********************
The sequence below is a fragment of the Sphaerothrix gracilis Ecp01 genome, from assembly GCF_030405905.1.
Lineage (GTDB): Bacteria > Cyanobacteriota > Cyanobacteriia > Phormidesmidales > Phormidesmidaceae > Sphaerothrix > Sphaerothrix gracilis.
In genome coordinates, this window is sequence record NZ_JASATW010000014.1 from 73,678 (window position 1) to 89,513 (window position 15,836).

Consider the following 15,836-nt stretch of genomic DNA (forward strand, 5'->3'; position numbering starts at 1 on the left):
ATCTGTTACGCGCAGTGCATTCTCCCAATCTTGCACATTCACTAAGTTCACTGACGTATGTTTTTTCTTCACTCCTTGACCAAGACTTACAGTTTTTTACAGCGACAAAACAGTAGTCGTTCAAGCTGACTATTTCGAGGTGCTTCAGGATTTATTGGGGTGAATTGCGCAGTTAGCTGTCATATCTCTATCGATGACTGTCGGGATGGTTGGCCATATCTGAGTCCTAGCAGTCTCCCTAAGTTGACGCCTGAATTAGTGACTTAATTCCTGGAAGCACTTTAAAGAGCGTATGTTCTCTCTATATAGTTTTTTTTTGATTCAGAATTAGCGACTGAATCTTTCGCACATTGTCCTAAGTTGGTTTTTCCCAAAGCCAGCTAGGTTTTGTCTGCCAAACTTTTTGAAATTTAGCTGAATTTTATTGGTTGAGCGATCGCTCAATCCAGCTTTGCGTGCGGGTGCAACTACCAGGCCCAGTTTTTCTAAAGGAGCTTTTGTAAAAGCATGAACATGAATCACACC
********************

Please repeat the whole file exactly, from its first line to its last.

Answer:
The sequence below is a fragment of the Sphaerothrix gracilis Ecp01 genome, from assembly GCF_030405905.1.
Lineage (GTDB): Bacteria > Cyanobacteriota > Cyanobacteriia > Phormidesmidales > Phormidesmidaceae > Sphaerothrix > Sphaerothrix gracilis.
In genome coordinates, this window is sequence record NZ_JASATW010000014.1 from 73,678 (window position 1) to 89,513 (window position 15,836).

Consider the following 15,836-nt stretch of genomic DNA (forward strand, 5'->3'; position numbering starts at 1 on the left):
ATCTGTTACGCGCAGTGCATTCTCCCAATCTTGCACATTCACTAAGTTCACTGACGTATGTTTTTTCTTCACTCCTTGACCAAGACTTACAGTTTTTTACAGCGACAAAACAGTAGTCGTTCAAGCTGACTATTTCGAGGTGCTTCAGGATTTATTGGGGTGAATTGCGCAGTTAGCTGTCATATCTCTATCGATGACTGTCGGGATGGTTGGCCATATCTGAGTCCTAGCAGTCTCCCTAAGTTGACGCCTGAATTAGTGACTTAATTCCTGGAAGCACTTTAAAGAGCGTATGTTCTCTCTATATAGTTTTTTTTTGATTCAGAATTAGCGACTGAATCTTTCGCACATTGTCCTAAGTTGGTTTTTCCCAAAGCCAGCTAGGTTTTGTCTGCCAAACTTTTTGAAATTTAGCTGAATTTTATTGGTTGAGCGATCGCTCAATCCAGCTTTGCGTGCGGGTGCAACTACCAGGCCCAGTTTTTCTAAAGGAGCTTTTGTAAAAGCATGAACATGAATCACACC